The American Dream and the Untold Story of the Black Women Mathematicians Who Helped Win the Space Race
Other Editions of This Title:
Digital Audiobook (9/5/2016)
Paperback, Large Print (9/27/2016)
Compact Disc, Spanish (2/28/2017)
MP3 CD (9/6/2016)
Compact Disc (9/6/2016)
The #1 New York Times bestseller
-WINNER OF ANISFIELD-WOLF AWARD FOR NONFICTION
-WINNER BLACK CAUCUS OF AMERICAN LIBRARY ASSOCIATION BEST NONFICTION BOOK
-WINNER NAACP IMAGE AWARD BEST NONFICTION BOOK
-WINNER NATIONAL ACADEMIES OF SCIENCES, ENGINEERING AND MEDICINE COMMUNICATION AWARD
The phenomenal true story of the black female mathematicians at NASA at the leading edge of the feminist and civil rights movement, whose calculations helped fuel some of America’s greatest achievements in space—a powerful, revelatory contribution that is as essential to our understanding of race, discrimination, and achievement in modern America as Between the World and Me and The Immortal Life of Henrietta Lacks. The basis for the smash Academy Award-nominated film starring Taraji P. Henson, Octavia Spencer, Janelle Monae, Kirsten Dunst, and Kevin Costner.
Before John Glenn orbited the earth, or Neil Armstrong walked on the moon, a group of dedicated female mathematicians known as “human computers” used pencils, slide rules and adding machines to calculate the numbers that would launch rockets, and astronauts, into space.
Among these problem-solvers were a group of exceptionally talented African American women, some of the brightest minds of their generation. Originally relegated to teaching math in the South’s segregated public schools, they were called into service during the labor shortages of World War II, when America’s aeronautics industry was in dire need of anyone who had the right stuff. Suddenly, these overlooked math whizzes had a shot at jobs worthy of their skills, and they answered Uncle Sam’s call, moving to Hampton, Virginia and the fascinating, high-energy world of the Langley Memorial Aeronautical Laboratory.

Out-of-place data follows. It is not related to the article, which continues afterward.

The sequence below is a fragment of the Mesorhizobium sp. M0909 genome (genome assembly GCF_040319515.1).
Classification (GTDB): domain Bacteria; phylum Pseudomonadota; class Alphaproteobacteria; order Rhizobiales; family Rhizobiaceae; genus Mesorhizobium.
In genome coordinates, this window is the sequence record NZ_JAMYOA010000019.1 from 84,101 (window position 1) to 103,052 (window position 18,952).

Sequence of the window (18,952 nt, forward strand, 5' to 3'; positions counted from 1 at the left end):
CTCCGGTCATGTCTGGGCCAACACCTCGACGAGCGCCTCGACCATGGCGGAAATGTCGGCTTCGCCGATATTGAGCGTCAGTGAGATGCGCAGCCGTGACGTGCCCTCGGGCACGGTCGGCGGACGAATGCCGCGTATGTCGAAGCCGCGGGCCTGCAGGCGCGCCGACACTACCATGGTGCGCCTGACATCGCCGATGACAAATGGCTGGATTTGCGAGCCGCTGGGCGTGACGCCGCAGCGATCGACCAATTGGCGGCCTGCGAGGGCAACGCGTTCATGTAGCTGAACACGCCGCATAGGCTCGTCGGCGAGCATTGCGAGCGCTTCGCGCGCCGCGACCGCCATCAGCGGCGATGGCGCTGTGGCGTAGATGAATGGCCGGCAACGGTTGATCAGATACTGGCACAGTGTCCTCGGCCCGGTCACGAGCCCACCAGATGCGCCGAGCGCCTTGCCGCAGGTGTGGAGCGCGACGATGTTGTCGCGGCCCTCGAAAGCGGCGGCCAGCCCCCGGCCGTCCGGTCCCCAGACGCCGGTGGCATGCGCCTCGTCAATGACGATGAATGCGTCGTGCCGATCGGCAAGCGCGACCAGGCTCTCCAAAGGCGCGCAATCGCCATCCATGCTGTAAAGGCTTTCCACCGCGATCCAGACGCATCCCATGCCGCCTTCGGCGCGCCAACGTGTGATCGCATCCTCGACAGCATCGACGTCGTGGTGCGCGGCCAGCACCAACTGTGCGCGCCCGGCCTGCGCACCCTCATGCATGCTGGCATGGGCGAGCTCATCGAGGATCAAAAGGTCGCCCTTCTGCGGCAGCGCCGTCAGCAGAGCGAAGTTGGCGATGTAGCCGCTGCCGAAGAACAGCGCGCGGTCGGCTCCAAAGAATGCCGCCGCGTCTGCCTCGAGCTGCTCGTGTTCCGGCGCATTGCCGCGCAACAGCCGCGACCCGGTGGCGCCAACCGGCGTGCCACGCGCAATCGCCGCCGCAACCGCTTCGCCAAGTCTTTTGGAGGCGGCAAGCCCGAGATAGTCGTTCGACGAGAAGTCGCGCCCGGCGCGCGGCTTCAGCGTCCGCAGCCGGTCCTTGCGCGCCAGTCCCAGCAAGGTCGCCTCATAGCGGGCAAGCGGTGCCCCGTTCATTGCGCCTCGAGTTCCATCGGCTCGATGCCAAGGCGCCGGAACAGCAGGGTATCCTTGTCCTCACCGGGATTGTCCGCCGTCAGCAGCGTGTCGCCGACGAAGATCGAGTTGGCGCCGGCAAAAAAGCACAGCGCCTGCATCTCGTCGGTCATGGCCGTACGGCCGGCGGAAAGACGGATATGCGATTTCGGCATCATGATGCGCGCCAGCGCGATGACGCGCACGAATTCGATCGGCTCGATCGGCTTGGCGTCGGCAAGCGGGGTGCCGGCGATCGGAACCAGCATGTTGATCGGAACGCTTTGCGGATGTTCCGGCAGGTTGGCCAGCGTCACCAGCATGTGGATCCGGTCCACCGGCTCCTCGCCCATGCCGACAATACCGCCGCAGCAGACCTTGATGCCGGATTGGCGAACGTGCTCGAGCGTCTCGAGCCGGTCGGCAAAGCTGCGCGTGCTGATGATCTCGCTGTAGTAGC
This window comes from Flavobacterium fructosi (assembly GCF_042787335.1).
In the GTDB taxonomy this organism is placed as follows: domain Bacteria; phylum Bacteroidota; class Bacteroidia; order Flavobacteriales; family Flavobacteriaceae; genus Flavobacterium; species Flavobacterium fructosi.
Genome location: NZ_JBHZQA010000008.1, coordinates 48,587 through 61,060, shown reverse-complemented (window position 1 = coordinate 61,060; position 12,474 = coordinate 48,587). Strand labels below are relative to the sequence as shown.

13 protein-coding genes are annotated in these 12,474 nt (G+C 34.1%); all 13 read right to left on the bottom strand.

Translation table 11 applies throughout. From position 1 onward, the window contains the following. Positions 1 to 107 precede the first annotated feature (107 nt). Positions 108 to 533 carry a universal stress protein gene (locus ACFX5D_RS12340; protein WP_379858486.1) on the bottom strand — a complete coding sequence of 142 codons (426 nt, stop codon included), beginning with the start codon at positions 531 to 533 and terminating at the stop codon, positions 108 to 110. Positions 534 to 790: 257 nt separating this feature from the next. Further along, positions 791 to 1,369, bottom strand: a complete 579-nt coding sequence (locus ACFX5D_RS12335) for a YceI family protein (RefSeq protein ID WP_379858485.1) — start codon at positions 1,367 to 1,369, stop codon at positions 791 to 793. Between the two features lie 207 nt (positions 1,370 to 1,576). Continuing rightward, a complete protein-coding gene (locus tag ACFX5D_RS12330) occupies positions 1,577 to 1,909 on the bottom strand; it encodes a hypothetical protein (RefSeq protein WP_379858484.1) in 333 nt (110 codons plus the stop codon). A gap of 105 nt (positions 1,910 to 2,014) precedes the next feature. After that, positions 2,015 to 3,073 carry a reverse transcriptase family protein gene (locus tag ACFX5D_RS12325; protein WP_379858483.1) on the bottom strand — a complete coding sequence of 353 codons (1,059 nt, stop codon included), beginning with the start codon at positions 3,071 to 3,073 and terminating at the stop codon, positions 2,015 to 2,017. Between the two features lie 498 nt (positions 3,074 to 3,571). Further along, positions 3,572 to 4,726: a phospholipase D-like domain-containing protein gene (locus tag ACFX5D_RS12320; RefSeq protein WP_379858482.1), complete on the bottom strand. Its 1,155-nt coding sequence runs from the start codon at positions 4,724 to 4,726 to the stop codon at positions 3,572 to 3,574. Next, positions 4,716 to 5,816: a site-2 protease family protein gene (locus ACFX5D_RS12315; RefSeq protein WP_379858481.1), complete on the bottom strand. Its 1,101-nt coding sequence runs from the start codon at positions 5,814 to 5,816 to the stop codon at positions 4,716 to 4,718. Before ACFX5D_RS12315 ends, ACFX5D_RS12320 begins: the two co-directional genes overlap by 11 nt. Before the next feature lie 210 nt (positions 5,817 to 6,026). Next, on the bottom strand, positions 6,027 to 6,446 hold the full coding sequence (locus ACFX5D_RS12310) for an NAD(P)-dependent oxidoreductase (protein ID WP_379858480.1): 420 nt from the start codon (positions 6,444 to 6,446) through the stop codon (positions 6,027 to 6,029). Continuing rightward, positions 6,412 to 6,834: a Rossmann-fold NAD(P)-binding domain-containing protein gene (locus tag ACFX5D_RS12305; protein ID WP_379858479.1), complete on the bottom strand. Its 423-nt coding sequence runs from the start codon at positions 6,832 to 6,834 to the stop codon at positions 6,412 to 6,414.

Even as Virginia’s Jim Crow laws required them to be segregated from their white counterparts, the women of Langley’s all-black “West Computing” group helped America achieve one of the things it desired most: a decisive victory over the Soviet Union in the Cold War, and complete domination of the heavens.
Starting in World War II and moving through to the Cold War, the Civil Rights Movement and the Space Race, Hidden Figures follows the interwoven accounts of Dorothy Vaughan, Mary Jackson, Katherine Johnson and Christine Darden, four African American women who participated in some of NASA’s greatest successes. It chronicles their careers over nearly three decades they faced challenges, forged alliances and used their intellect to change their own lives, and their country’s future.
Praise For Hidden Figures: The American Dream and the Untold Story of the Black Women Mathematicians Who Helped Win the Space Race…
“Meticulous… the depth and detail that are the book’s strength make it an effective, fact-based rudder with which would-be scientists and their allies can stabilize their flights of fancy. This hardworking, earnest book is the perfect foil for the glamour still to come.” — Seattle Times
“Much as Tom Wolfe did in “The Right Stuff”, Shetterly moves gracefully between the women’s lives and the broader sweep of history . . . Shetterly, who grew up in Hampton, blends impressive research with an enormous amount of heart in telling these stories — Boston Globe
“Restoring the truth about individuals who were at once black, women and astounding mathematicians, in a world that was constructed to stymie them at every step, is no easy task. Shetterly does it with the depth and detail of a skilled historian and the narrative aplomb of a masterful storyteller.” — Bookreporter.com
William Morrow, 9780062363596, 368pp.
Publication Date: September 6, 2016
About the Author
Margot Lee Shetterly grew up in Hampton, Virginia, where she knew many of the women in her book Hidden Figures. She is an Alfred P. Sloan Foundation Fellow and the recipient of a Virginia Foundation for the Humanities grant for her research on women in computing. She lives in Charlottesville, Virginia.